Unfortunately, it is difficult to shift the disaffected spouses view of their partner, negative often thinking prevails. Even with a possible shift of behavior from the partner, most disaffected spouses hold little hope for permanent change as they see undesirable traits as immutable.  As a result, most End Phase disaffected partners decrease problem-solving attempts and activities. 

Clinical findings indicate that most couples need help and intervention in the first year of their marriage. Most turning points and unexpressed doubts emerged in the first six months to 12 months of married life.  Disappointment and unmet marital expectations contribute to the early stages of long-term disaffection. 

The Middle stage is often marked by one partner attempting to communicate their dissatisfactions, but no significant change is taking place. If behavior changes are not made, the disaffected spouse will begin to lose hope, and resentment will build.

Spouses in End Stage of Disaffection often need assistance in deciding whether to repair the marriage or dissolve it. Multiple interventions exist for those considering divorce. Given therapeutic assistance, couples are encouraged to systematically evaluate the major gains and losses of repairing or divorcing. A structured separation might be suggested, but if the disaffected spouse has begun to end the marriage, a separation may not prove helpful.  Often the goal of treatment in end-stage disaffection is to help both partners facilitate disengagement.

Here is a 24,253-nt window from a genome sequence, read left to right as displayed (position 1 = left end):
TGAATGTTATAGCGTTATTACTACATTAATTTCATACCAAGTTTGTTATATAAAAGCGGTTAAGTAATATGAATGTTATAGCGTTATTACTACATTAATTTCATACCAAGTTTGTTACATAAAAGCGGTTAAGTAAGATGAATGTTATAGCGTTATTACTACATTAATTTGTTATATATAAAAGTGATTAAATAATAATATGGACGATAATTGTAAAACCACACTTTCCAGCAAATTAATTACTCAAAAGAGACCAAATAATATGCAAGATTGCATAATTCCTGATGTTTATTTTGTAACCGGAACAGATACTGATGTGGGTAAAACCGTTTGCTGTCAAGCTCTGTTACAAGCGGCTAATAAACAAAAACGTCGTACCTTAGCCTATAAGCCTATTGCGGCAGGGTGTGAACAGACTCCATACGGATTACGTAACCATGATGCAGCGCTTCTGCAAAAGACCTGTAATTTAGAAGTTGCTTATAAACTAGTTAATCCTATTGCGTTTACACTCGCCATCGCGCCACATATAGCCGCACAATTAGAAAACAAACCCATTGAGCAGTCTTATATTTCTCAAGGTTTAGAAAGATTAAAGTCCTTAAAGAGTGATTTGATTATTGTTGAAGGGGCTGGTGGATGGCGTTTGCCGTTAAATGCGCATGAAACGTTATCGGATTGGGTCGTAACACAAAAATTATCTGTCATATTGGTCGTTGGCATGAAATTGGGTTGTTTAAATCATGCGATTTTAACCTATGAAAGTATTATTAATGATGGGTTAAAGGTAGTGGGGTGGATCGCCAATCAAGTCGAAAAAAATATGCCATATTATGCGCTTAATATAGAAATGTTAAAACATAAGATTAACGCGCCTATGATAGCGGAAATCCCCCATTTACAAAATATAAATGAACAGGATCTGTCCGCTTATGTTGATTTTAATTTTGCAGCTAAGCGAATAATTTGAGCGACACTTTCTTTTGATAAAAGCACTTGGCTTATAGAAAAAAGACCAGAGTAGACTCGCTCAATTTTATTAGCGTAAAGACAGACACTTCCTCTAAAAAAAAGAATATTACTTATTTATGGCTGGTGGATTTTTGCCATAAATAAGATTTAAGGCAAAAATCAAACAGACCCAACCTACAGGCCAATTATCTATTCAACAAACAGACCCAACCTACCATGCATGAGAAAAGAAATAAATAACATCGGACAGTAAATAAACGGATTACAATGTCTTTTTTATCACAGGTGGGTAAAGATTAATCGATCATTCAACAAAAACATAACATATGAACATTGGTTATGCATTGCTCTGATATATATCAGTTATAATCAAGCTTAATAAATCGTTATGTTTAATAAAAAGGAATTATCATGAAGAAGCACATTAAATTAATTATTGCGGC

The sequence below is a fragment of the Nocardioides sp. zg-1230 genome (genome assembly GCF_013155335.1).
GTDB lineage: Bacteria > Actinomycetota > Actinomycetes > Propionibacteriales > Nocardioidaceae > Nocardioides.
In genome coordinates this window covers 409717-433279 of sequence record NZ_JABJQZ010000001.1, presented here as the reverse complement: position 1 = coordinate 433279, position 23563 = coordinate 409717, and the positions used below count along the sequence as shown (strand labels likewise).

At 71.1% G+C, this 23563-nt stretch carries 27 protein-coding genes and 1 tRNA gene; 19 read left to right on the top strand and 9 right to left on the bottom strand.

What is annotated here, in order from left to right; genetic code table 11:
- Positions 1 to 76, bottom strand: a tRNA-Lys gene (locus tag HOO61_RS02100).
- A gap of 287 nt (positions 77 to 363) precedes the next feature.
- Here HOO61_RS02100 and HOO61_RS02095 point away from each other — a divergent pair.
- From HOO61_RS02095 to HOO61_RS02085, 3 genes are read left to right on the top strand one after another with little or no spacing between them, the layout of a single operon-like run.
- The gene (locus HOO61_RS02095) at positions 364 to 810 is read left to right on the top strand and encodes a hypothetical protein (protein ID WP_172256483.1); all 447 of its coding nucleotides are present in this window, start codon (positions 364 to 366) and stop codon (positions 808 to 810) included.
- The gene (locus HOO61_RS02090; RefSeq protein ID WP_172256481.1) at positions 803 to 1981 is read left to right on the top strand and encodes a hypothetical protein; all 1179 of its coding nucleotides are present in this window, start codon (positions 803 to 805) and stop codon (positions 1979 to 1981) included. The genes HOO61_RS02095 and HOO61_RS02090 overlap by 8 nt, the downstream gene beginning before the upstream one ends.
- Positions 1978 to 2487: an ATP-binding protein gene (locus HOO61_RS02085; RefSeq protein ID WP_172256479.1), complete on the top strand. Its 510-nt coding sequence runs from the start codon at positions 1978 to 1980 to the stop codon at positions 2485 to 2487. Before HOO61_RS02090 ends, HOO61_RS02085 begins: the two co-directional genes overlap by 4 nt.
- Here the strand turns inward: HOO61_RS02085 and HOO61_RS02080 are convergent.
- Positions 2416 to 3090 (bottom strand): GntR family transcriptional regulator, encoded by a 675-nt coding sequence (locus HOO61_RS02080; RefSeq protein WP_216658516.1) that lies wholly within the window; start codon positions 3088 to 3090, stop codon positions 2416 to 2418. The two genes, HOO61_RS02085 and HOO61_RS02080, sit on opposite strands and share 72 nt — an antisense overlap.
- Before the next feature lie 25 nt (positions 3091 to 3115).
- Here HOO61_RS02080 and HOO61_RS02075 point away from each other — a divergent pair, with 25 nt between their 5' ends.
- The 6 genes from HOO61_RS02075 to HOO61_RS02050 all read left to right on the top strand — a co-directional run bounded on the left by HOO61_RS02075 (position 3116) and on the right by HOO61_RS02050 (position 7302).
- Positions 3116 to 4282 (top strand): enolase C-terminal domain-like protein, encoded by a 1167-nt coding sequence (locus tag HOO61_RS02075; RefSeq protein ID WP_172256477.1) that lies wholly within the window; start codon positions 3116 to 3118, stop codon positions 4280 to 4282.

Studies indicate that Marital Disaffection is a process that occurs over time. By assessing what stage of estrangement each partner is in, the therapist can attempt to apply interventions to meet client goals. Repairing a relationship that has gone numb can be difficult, if not possible. Effective strategies are few, and further research is needed to determine what interventions can be most useful in repairing the relationship in each stage of disaffection breakdown. 

 Kersten, K. (1990). The process of marital disaffection: Interventions at various stages. Family Relations, 39(3), 257-265.

So, what do you think? Are you falling out of love with your spouse? If you find yourself struggling with uncertain feelings about your partner, I suggest you begin to work on the relationship. I am unable to provide any type of counseling, but I can recommend some books for when you are falling out of love.

  • When Love Dies – the process of marital disaffection
  • I Love You, but I am Not in Love with You: Seven Steps to Saving Your Relationship

Reading and research can help you understand why you might be falling out of love, but ultimately, you and your spouse might need to see a couples therapist. I encourage you to invest in yourself and in your marriage by finding a competent and caring counselor.

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Melane Ann is a writer, blogger, and life coach. In 2020, she turned her experience in midlife divorce and creating a new life for herself into midlifeismagical. With a master's in Marriage and Family Therapy, Melane focuses on helping women over 50 navigate their relationships and commit to healthy aging. She and her new husband share 7 children between them. Melane jokes that she has a black belt in blended families! In addition to her writing, Melane works virtually with her coaching clients from her home office.